A leader’s behavior, meaning their ability to engage in Genuine Dialogue, is always witnessed by subordinates. Here I mean the family and those around the kitchen table, at work, at school, and relationships in general. So, it is always the leader, whether a parent or any person in that role, who, while talking, doing their job, or just being, can succeed in conveying an open, receptive and nurturing nature. Naturally, the best judges of whether this is so or not are those at its immediate effect.
A significant problem at the root of every leadership failure is that most who lead only want subordinates to follow them. In other words, from that leader’s perspective, they only desire pawns who will do their bidding instead of allowing followers to assert their leadership. So, when this type of leader “leads,” the “truth” they get back is not exactly what they need or want. Typically, that type of leader blames others instead of accepting responsibility for their own failings.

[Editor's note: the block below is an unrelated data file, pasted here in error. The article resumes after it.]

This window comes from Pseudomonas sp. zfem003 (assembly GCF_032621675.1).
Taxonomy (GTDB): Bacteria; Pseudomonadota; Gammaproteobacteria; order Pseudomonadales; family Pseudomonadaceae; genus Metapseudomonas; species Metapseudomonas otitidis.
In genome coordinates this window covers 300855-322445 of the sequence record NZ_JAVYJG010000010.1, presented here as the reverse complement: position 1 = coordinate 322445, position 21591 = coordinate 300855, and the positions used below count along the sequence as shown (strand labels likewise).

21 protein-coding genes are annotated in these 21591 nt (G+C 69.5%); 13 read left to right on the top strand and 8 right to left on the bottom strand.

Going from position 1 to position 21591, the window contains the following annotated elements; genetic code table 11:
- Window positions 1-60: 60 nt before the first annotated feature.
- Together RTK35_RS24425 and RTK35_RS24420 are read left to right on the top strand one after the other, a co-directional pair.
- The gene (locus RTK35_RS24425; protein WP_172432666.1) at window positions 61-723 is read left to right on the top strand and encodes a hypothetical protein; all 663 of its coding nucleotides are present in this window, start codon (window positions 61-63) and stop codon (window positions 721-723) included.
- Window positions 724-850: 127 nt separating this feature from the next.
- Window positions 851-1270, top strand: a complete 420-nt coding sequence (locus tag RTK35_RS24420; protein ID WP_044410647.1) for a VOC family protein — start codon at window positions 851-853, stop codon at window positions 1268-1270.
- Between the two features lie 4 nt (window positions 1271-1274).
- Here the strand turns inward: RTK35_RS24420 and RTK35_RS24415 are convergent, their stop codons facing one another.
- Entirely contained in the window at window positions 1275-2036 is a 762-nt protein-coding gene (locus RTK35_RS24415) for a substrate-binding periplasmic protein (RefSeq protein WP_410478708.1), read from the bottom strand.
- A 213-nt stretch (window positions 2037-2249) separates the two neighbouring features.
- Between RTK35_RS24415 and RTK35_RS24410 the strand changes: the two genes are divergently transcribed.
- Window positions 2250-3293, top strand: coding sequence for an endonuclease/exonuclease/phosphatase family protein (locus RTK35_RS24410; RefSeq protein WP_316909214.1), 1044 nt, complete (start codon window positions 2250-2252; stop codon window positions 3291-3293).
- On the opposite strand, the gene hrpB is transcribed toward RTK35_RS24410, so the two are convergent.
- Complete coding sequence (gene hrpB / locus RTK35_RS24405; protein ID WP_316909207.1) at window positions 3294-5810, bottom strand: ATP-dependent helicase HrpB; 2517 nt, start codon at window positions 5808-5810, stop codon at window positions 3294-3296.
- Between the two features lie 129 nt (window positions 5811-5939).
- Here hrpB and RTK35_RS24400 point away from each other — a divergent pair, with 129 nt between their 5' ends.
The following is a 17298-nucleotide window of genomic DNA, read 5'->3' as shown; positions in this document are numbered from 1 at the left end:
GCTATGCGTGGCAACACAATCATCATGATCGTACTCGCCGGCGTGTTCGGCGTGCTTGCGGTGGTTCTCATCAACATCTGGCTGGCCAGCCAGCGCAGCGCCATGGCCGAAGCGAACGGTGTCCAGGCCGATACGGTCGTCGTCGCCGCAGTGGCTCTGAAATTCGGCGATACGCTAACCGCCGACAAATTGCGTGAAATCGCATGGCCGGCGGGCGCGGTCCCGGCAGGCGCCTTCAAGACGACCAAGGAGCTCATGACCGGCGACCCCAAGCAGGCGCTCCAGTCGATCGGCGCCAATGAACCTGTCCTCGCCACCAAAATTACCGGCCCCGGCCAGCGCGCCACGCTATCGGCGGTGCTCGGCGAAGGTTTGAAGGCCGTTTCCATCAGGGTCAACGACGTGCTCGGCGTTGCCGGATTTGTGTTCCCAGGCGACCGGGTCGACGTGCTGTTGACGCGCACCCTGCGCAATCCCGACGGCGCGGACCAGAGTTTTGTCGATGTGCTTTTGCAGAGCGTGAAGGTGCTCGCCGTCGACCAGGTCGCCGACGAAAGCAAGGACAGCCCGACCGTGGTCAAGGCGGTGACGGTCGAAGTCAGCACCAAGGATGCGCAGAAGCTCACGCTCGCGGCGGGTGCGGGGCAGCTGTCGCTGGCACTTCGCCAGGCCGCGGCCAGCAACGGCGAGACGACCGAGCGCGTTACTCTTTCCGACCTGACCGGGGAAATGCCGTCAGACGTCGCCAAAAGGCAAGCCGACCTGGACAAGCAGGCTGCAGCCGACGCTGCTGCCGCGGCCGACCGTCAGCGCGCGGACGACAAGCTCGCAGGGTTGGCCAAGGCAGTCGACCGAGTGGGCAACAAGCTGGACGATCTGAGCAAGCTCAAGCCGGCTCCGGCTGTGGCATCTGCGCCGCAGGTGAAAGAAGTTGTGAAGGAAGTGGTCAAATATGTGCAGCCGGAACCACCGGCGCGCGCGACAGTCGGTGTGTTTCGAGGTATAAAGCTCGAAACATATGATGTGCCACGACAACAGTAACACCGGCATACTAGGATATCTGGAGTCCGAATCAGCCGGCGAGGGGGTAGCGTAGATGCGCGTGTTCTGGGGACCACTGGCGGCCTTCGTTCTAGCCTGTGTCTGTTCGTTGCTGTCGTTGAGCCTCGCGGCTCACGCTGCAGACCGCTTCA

So, I emphasize that the core of relationship problems between leaders and followers is the leader’s behavior, not the relationship. This failure is not a shared responsibility. How can it be when all the power resides in the hands of the leader?
There is no question that it takes a special person who, when and if they become a leader, will fill that role with an open example of courage, honesty, and an authentic desire to help their followers grow so that they can realize their own potentials.
I lead to improve—You, if you choose to be more—We help each other